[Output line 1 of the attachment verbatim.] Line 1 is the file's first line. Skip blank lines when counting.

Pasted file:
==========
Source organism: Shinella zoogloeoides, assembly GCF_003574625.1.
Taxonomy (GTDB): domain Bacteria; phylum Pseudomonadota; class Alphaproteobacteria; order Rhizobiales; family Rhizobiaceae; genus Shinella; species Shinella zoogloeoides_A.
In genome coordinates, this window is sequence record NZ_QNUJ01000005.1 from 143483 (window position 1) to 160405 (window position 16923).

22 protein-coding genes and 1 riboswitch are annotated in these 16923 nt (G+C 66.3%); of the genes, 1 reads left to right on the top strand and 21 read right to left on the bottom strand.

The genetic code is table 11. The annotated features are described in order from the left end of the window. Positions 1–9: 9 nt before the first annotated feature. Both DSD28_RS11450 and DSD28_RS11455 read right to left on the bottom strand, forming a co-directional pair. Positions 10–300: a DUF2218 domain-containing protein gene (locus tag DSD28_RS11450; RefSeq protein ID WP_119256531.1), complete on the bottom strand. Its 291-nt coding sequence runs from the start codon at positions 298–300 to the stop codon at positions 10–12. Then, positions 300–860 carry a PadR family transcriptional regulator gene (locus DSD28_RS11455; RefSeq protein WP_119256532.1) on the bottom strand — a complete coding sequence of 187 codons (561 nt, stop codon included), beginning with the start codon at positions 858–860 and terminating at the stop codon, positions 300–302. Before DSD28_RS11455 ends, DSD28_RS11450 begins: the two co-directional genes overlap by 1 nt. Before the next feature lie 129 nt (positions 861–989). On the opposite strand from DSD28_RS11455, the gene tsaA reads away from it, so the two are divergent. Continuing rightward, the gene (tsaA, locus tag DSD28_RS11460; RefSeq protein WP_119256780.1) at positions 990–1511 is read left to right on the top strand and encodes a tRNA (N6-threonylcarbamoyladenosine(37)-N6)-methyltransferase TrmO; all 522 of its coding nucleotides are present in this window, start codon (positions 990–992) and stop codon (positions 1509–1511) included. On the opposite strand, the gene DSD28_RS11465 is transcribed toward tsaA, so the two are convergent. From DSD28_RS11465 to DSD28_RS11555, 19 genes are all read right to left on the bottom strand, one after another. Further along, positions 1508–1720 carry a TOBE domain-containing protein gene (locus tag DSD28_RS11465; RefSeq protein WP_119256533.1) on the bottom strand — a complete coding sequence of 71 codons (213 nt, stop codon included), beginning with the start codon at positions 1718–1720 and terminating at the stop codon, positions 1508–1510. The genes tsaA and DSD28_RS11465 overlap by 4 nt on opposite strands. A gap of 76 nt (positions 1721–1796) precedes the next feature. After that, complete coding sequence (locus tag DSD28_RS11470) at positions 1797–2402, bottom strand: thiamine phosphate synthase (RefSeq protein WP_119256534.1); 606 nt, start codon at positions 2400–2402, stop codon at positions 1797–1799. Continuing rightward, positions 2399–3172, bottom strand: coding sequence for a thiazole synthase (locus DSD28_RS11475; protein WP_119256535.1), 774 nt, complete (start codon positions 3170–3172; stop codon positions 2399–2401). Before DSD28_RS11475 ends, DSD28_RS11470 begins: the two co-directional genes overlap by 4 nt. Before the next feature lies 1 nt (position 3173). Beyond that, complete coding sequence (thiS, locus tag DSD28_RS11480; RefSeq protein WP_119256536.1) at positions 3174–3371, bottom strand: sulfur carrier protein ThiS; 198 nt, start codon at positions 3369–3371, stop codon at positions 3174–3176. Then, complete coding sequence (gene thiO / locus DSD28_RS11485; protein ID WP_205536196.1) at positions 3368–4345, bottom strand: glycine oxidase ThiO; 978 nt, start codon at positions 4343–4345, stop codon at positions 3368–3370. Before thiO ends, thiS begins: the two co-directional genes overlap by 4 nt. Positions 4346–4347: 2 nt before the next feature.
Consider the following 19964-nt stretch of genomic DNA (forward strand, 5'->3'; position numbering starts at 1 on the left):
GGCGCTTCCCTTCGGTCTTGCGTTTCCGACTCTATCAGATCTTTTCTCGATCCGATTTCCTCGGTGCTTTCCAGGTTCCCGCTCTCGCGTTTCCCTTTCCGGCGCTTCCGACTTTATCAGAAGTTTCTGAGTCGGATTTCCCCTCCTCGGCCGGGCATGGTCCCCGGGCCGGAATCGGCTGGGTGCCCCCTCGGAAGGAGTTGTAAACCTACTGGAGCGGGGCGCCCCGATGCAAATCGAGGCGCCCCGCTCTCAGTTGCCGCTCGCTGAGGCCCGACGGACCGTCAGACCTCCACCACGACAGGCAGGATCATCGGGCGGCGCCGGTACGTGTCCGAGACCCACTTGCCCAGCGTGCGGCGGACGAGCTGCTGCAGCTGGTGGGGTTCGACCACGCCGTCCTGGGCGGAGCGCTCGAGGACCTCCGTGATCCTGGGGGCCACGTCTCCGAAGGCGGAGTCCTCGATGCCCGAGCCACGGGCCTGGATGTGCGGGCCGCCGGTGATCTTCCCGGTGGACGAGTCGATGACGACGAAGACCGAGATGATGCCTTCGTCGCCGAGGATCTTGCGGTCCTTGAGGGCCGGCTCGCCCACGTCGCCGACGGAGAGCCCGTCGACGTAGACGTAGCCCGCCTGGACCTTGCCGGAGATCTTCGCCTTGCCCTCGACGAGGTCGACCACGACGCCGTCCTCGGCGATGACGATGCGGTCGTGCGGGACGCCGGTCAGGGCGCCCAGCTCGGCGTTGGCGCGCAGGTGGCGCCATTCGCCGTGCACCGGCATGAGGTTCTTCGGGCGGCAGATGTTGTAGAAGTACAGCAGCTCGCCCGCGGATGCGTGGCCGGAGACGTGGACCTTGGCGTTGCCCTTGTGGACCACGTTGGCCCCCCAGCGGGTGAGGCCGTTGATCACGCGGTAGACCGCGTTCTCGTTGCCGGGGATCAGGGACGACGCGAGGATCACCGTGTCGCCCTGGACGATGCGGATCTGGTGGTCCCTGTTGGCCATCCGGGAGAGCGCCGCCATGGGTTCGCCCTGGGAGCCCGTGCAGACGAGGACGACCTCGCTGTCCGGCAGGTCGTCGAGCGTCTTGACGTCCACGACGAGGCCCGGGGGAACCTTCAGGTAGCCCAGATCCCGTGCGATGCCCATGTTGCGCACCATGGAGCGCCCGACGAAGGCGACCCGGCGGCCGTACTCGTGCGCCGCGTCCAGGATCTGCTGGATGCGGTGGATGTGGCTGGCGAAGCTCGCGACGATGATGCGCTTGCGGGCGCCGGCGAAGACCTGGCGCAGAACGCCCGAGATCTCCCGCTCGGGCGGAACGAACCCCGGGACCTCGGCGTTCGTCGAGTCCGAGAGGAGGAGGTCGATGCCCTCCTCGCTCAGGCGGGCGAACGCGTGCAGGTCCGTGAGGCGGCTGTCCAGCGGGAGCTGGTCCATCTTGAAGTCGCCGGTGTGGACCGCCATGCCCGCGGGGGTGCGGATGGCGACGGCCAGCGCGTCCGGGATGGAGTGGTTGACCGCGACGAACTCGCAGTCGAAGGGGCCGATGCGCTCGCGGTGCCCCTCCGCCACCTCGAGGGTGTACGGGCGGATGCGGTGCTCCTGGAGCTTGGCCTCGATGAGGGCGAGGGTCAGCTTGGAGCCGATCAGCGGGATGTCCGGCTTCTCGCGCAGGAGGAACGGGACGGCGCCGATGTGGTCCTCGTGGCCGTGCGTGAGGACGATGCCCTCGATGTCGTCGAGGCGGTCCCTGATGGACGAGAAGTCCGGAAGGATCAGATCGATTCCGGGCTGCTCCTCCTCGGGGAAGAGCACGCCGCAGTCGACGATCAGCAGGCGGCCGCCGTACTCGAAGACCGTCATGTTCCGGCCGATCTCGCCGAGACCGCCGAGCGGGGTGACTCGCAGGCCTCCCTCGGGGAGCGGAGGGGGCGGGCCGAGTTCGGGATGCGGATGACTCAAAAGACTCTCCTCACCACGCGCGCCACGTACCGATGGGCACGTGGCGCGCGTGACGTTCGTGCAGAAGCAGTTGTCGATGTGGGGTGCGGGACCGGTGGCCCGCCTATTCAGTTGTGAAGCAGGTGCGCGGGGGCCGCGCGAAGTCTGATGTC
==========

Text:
Source organism: Shinella zoogloeoides, assembly GCF_003574625.1.